The latter came as a bit of a surprise as I neither knew anything about the book or much about 37 signals really (never having had a small company I never used BaseCamp). So I spent my weekend reading the book to prepare myself for the interview. For me it was a bit of a blast from the past as I used to work for a radio station constantly interviewing people before becoming a web developer.

My talk had – after a few initial planning hickups – a lot of people in the room and covered all the things Yahoo offers for companies to use for free to build quick prototypes that can easily be turned into full blown products without worrying about scaling and them working in an environment as hostile as the internet. The slides are available on SlideShare and the audio at

I once again was fascinated just how many of Yahoo’s tools are not known to people. I do think I am doing quite a good job promoting them but clearly not enough :)

I will write more about the interview with David Heinemeier Hansson and the book once the video is out.

All in all Leancamp was an interesting (un)conference for me as it meant I met people from environments I normally don’t hang out in. The organisation was good (exception was the lack of food as it ran out very quickly – although @farhan was nice enough to get me a sandwich while I was preparing my talk).

There were some really good discussions going on and I am sure a lot of the material that was recorded will show up on the Leancamp site sooner or later.

Barcamp5 London will be at the ebay office in Richmond

Friday, July 4th, 2008

Dees Chinniah just emailed me with details about Barcamp London 5 on the 27th and 28th of September in the ebay offices in Richmond.
It is quite a trip to get there from Central London, but if the weather will be nice the location is the bomb – and there is enough space to park if needed.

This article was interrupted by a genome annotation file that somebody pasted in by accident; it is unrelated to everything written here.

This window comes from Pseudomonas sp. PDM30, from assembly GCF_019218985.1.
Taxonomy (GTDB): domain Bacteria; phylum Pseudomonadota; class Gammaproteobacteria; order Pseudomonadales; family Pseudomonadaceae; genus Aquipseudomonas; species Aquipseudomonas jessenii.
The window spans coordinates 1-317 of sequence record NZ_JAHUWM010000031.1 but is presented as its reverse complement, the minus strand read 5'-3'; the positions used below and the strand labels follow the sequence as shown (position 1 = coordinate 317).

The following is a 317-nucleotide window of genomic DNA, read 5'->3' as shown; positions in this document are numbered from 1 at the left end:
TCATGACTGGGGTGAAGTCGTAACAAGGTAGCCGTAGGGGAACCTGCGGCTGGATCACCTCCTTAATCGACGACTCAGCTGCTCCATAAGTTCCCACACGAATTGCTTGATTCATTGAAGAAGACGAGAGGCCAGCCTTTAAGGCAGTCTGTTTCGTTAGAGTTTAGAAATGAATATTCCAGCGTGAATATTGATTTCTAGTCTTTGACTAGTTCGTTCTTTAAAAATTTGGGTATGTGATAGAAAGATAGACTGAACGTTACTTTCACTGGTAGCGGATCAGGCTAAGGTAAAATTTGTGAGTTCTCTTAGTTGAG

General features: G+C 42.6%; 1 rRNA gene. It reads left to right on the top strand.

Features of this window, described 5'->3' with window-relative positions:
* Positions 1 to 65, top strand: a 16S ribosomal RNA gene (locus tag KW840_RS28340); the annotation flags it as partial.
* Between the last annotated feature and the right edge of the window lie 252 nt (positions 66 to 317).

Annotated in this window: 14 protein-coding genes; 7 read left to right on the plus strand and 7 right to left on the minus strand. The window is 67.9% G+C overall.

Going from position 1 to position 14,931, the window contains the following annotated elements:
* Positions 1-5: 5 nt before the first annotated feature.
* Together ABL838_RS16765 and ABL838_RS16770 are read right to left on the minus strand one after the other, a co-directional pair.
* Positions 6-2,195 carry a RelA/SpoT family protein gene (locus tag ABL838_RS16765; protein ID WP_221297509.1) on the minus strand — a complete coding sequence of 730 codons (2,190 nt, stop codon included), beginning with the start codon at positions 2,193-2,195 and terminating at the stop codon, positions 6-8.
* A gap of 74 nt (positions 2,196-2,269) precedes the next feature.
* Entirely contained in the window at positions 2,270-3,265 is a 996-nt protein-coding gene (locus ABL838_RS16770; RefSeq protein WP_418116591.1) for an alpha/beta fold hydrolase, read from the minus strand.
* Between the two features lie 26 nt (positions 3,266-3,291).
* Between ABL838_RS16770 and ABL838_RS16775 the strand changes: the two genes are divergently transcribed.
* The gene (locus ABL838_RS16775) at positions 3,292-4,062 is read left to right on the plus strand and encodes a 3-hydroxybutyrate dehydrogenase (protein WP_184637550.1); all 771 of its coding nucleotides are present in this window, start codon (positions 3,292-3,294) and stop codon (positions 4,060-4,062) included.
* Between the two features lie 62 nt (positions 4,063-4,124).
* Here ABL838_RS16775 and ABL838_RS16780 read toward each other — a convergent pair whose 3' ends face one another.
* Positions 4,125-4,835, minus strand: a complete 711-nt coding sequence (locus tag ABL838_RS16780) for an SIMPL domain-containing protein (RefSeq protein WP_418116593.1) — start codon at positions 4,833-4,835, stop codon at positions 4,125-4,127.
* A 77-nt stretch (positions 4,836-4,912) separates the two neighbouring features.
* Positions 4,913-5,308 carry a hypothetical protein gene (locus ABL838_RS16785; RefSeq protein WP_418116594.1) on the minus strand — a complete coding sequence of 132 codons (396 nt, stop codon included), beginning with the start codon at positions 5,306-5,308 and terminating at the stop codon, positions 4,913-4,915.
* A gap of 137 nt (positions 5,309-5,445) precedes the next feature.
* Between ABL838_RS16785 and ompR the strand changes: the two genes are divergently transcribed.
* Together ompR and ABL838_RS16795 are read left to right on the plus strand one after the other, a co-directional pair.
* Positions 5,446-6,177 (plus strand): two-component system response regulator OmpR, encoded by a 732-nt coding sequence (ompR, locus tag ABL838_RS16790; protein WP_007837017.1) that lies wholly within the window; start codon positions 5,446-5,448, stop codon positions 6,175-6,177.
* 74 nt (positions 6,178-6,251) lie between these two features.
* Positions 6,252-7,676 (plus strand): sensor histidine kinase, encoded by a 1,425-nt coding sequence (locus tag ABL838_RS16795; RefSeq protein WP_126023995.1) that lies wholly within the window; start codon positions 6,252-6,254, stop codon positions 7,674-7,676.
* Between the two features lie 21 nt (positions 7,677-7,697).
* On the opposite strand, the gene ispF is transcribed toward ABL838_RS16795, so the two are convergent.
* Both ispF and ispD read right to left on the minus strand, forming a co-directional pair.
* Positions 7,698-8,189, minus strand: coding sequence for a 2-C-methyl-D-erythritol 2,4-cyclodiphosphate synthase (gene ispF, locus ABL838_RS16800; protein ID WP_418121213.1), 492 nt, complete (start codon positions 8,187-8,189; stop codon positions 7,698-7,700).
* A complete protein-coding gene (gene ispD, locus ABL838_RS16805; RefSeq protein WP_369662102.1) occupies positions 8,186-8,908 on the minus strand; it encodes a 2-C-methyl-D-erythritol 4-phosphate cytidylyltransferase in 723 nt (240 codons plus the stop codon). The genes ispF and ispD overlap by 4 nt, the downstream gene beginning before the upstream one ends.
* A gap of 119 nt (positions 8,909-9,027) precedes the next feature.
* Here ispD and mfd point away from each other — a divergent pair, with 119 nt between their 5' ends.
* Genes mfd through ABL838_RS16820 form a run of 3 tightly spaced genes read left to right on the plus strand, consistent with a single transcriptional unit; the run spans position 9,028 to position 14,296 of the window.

More information on the BarCamp Site and of course on Upcoming

Let’s give Dees and of course Jonathan from ebay our support and make this a great unconference.

The struggle for web standards – my presentation for Coder’s Saturday in Montreal

Saturday, March 22nd, 2008

This is the presentation I have just given at the Coder’s Saturday in Montreal, Canada. The theme revolves around the adoption of standards and why this is important not only in a technological sense but much more necessary to appear as a professional developer. Most standards we talk about are really recommendations and we need to find convincing arguments why people should follow them or even why they are important to us.

Open Source Jam at Google UK

Sunday, February 24th, 2008

Me posing with my mobile at Open Source Jam

Last Thursday I went to the Google offices in London Victoria to attend a bi-monthly unconference called Open Source Jam. I was running a bit on autopilot as I was in Leeds the day before talking about the YUI at the Geekup meeting and originally wanted to skip the session as I was pretty knackered. It was great though that I didn’t follow my instinct, but instead have a nice unconference with Pizza, Beer and lots of 5 minute+5 minute Q&A sessions revolving around creating interfaces for humans.

In comparison to other barcamps the Open Source Jam was a lot more technical and speakers were more coders than web developers. I’ve learnt about a chess program for the iPhone, how to write APIs to make them more accessible to humans, UXON - a User Interface Object Notation (more on this coming soon), Behaviour Driven Development, holes in the Flickr API and a lot of other things.

My initial idea of staying for an hour and then leaving for a speaker’s dinner of a company-internal conference was foiled and I took the last tube back from Victoria.

My own talk was a preview of a session I will give at the Abilitynet Accessibility conference in April, talking about how accessibility is not an extra task but – if taken into consideration from the beginning – an opportunity to build better products for everybody.

I want to thank the organizers and will very likely be there for the next jam.

Photo by Adewale Oshineye